16 Food Scraps That Can Be Used To Fertilize Your Garden

While we often love the taste of food and need it to survive, we also dump billions of dollars worth of food into the trash annually. In fact, it's estimated that, in the U.S., waste that could add up to 68 million meals is being thrown away each year. That's a lot of wholesome goodness that could be redirected, recycled, and reused as fertilizers in our gardens. Fertilizers come in all shapes and forms, but their sole purpose is to provide plants with the chemical elements they need to survive and thrive.

Although synthetic fertilizers contain the same nutrients as natural types, their quick-fix formula means they provide less nourishment for your soil, whereas organic fertilizers act slower and are the gift that keeps on giving. In the average household, there's a whole host of food scraps that end up in the waste bin. A lot of these could be used to make your garden a healthier, happier, more organic, and more productive place. So the next time you peel that banana, chop that onion, crack those eggs, or boil those vegetables, stop and consider how beneficial the waste product could be for your soil. Not only could you help save the planet, but you could also save yourself a few bucks. You'd also be surprised how effective food scraps can be as a fertilizer in your garden.

1. Wake up and smell the coffee

There's nothing quite like the aroma of some freshly-made coffee to lift your spirits and kickstart your day. However, when the caffeine wake-up call has done its job, don't ditch those coffee grounds because they can be quite beneficial to your plants. Coffee grounds contain substantial quantities of nitrogen, potassium, and phosphorus, which makes them ideal as slow-release fertilizers. Use the leftover coffee grounds as fertilizer by sprinkling them over your soil before gently raking them in. As an organic material, the coffee compost will help the soil retain water and boost its drainage and aeration properties.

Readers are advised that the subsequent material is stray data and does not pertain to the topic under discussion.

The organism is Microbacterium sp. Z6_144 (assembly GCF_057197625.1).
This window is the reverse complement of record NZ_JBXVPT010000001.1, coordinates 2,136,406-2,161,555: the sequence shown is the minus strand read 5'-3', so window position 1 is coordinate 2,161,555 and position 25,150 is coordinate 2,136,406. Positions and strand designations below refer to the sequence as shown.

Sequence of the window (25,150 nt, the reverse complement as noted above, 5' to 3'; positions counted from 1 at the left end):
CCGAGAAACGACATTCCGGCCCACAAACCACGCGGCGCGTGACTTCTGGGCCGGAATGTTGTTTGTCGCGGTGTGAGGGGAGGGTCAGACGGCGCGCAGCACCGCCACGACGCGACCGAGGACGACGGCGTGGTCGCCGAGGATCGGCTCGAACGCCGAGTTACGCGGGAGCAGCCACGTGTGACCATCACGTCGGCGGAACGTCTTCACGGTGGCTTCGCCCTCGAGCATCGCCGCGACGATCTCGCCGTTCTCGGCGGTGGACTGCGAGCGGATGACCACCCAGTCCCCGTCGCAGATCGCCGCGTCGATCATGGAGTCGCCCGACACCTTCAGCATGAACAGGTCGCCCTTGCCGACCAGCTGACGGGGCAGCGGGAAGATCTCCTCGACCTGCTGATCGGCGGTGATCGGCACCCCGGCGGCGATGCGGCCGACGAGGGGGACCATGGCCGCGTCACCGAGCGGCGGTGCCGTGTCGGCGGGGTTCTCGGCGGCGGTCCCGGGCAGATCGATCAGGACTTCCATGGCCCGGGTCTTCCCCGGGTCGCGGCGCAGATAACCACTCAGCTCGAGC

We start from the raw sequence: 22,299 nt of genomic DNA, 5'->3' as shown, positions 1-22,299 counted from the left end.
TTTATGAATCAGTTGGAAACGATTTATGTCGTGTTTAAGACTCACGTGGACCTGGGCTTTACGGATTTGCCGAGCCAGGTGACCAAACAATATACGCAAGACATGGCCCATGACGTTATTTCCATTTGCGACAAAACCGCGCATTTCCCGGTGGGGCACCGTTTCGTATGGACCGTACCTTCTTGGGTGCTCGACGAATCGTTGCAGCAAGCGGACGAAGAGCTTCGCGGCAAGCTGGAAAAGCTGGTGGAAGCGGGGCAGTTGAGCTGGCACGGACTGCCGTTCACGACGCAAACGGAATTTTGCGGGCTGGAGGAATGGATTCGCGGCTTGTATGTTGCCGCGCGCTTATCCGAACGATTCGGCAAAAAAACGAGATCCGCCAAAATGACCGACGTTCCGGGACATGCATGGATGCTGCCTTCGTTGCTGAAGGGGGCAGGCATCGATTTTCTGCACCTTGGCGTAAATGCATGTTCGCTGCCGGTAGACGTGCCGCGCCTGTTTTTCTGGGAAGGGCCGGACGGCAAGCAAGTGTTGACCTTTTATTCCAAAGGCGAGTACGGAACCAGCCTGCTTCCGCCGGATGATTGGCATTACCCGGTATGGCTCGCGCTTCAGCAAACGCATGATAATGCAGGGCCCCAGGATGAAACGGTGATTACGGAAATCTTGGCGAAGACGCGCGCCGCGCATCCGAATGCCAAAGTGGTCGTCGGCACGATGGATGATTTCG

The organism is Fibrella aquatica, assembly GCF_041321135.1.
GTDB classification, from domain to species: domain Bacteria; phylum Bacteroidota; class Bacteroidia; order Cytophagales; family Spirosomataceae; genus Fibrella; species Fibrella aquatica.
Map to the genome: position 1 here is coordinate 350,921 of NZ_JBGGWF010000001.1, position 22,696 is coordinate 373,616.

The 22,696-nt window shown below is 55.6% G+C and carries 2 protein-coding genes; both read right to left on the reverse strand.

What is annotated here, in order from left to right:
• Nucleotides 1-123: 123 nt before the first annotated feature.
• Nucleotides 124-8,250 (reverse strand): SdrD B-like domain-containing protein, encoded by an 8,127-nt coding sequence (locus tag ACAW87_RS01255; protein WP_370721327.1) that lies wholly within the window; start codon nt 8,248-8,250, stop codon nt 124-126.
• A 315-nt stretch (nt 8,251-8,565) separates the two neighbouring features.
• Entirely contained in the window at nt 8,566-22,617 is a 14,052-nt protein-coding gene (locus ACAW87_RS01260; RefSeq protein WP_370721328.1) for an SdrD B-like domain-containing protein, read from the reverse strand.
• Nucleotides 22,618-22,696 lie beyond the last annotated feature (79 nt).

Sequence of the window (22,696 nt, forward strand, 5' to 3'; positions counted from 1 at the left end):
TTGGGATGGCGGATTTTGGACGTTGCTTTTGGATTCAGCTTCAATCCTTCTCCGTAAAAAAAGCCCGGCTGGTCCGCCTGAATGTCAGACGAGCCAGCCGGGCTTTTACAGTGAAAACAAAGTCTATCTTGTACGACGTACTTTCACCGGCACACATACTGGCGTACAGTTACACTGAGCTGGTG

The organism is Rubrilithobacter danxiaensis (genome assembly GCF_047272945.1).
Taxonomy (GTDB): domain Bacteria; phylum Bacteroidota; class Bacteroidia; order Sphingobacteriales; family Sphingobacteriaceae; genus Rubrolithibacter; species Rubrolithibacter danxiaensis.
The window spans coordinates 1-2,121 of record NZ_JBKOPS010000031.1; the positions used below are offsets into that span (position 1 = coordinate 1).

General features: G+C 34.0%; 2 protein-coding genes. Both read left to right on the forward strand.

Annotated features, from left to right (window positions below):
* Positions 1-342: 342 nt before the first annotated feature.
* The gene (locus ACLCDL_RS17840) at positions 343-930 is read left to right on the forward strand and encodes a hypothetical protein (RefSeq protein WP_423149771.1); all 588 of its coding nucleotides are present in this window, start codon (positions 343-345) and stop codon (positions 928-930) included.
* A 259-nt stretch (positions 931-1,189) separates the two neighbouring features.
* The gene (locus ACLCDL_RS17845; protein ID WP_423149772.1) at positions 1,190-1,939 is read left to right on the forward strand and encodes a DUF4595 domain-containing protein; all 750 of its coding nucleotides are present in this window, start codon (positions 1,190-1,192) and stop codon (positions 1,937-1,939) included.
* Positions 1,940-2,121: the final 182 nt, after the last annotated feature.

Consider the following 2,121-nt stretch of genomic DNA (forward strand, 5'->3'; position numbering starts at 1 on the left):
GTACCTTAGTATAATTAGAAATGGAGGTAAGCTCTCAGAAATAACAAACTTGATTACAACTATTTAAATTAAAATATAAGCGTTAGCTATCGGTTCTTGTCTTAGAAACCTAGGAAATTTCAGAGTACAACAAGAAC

Because coffee grounds lower the pH level of the soil, they work best on plants such as roses, hydrangeas, and hollies that thrive in more acidic conditions. However, it's wise to keep them away from tomatoes and rhododendrons because their tips may turn brown when they come into contact. Also, keep freshly-seeded areas clear of this natural fertilizer because it could interfere with the process of germination. Because coffee grounds are abrasive, they're also great at repelling slugs and snails. If you have any leftover coffee, you could mix 2 cups of it with 5 gallons of water, leave it overnight, and presto! You have a liquid plant fertilizer.

2. Go bananas!

Bananas are loaded with potassium, magnesium, vitamin B6, vitamin C, and a potent assortment of antioxidants. Yet it's not just your body that can benefit from the properties of this super fruit. When you've had your fill of its flavor, you can throw the inedible banana peels on an existing compost pile, plant them in some soil, or ferment them in a little water to create a spray fertilizer. The potassium, calcium, magnesium, and phosphorus in banana peels can improve nutrient distribution in your plants, improve root growth, and strengthen the stems.

To make a fertilizer slurry, soak your banana peels in some water before blending them in a food processor. Then dig a shallow hole to place the slurry near your plants. To make a spray fertilizer that is rich in nutrients and great at repelling bugs, soak the peels in water for seven days or more, depending on how acidic you want the fertilizer to be. Once you remove the peels, you'll have a liquid fertilizer to spray at the base of your plants. Finally, to deter pests from your garden, you can slice the banana peel into tiny pieces and bury them around the plants you wish to protect.

3. Brittle bones can benefit your plants